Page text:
[r6rs-discuss] Date and time arithmetic library proposal for R7RS large Scheme
cowan at mercury.ccil.org
Sun Dec 19 00:28:25 EST 2010
r6rsguy at free-comp-shop.com scripsit:
> One thing I insist upon is that the clock never go backward.
No matter how mis-set it is? Set your clock wrong by a day or so,
and NTP will not fix it for you.
> The main problem I still have is that the calendrical time is a real
> number, while the sub-second, physical time is an integer. I think
> this is exactly backward. I apologize for my previous proposal, which
> had integer physical time, it only distracted from the important thing.
> In order to avoid anomalous behaviour, the calendar time must be in
> integer seconds.
On reflection I agree, and the current version (version 17) of
TimeCowan now makes (current-posix-second) an integer. I have updated
TimeAdvancedCowan to version 15 to reflect this change.
> Therefore it is absurd to attempt to associate each instant with a
> single number which can be used both for sub-second timing and to
> determine civil time and date. This has nothing to do with numerical
> range or precision; it is a physical truth.
That's why TimeCowan has two different primitive current-time calls.
> The universal time count is an integer count of seconds since the epoch
> excluding leap seconds. The epoch is implementation dependant,
> but can be determined by calling:
I see no reason to make the epoch implementation-dependent. Pick one
epoch and stick to it, and general agreement is that the epoch for Posix
time should be the Posix epoch.
> The universal time count corresponding to this date.
> This field is required in every date. It is an integer.
It would be very confusing for UTC to refer to anything but Coordinated
> <add the following date fields>
> Essentially the same as utc, but the epoch is fixed
> at 1970-01-01 T 00:00:00 Z, and it need not be an
> integer. Any fractional part is inherently
> inaccurate, though the magnitude of the errors
> SHOULD be at most one second. This field exists in
> dates in the 'posix chronology.
If it's inaccurate, let's not have it. Subsecond time reference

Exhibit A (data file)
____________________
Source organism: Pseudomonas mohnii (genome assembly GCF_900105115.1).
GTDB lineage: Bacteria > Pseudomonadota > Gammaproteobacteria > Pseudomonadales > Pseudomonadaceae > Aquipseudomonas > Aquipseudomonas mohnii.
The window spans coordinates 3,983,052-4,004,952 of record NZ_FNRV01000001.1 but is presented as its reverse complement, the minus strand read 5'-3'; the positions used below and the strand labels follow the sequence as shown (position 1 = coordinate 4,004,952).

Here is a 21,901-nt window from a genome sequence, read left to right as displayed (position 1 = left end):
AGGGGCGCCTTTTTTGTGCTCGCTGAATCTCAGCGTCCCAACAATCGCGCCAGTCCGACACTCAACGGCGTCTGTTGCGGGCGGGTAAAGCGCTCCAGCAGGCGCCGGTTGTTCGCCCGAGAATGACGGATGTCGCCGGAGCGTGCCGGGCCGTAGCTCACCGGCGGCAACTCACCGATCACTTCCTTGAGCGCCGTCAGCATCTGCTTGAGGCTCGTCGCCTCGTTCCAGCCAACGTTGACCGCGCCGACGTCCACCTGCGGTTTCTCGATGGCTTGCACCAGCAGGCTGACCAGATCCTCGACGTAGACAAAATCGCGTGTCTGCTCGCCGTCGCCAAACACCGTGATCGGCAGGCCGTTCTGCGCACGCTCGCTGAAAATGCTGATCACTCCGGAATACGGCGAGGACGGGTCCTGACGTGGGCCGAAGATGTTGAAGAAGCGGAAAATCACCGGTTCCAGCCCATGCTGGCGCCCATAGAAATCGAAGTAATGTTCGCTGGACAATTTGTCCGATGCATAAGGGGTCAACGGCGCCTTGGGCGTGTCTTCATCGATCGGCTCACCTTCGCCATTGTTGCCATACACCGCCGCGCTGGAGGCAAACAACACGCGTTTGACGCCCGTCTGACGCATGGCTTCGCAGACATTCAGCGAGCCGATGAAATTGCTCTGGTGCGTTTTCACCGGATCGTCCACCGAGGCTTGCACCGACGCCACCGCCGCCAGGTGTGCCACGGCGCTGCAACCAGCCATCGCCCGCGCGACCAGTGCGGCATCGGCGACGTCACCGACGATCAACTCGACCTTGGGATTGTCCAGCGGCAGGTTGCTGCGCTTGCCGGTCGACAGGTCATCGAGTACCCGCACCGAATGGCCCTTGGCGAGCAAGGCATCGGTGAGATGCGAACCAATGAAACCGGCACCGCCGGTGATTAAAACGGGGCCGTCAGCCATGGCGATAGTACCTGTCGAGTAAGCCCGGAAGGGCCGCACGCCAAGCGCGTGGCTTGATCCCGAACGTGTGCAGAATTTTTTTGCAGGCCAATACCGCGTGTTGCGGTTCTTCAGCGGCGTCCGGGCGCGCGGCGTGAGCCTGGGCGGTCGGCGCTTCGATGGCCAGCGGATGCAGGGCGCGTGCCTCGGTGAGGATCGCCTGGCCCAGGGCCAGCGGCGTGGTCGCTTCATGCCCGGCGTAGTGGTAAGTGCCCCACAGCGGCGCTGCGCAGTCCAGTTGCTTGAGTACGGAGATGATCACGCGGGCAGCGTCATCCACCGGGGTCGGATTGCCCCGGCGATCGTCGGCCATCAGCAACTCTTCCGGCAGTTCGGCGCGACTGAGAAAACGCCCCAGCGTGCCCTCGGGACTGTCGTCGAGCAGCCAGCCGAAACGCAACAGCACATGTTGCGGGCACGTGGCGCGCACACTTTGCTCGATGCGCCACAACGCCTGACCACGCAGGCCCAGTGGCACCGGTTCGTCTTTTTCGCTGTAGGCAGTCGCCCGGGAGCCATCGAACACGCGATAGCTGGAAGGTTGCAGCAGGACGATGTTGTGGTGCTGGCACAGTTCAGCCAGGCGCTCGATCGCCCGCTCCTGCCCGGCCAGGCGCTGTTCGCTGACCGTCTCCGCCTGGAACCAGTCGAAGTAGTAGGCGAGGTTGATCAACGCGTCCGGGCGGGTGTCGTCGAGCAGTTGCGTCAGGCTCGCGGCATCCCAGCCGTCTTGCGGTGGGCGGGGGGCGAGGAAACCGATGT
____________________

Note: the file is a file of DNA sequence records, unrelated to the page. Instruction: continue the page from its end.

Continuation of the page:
can safely be left to the physical time system.
> It says that (current-posix-second) returns two values, but doesn't
> say exactly how. Does it mean |values| in the sense of R6RS 11.15?
> Or does it mean a cons pair?
Yes, two values in the sense of R5RS and R6RS.
> Why must the number of jiffies per second be an integer?
On the assumption that there is at least one jiffy per second, there is
no reason for it not to be an integer. If your clock ticks at 37.5 Hz,
then set jiffies-per-second to 75 and increment current-jiffy by 2 at
each clock tick.
> Returns an integer, the current universal time count.
> Returns a pair with |car| the universal time count
> and |cdr| a boolean which is #t iff we are in a
> leap second. If this is not available, return just
> the time count (an integer, not a pair).
This is equivalent to what I've got, except that I allow for
more ignorance than you do.
> Elapsed time
> ------- ----
> A real number giving the time in SI seconds since
> the epoch.
Equivalent to (/ (current-jiffy) (jiffies-per-second)).
> The utc second during which the current elapsed
> time was 0.000. The implementation SHOULD make
> the epoch at the beginning of a utc minute. That
> is, it should be divisible by 60. This is just
> to make sure the epoch is the start of a second
> and can not itself be a leap second.
I don't want to assume that implementations can supply this.
John Cowan cowan at ccil.org http://ccil.org/~cowan
In computer science, we stand on each other's feet.
--Brian K. Reid
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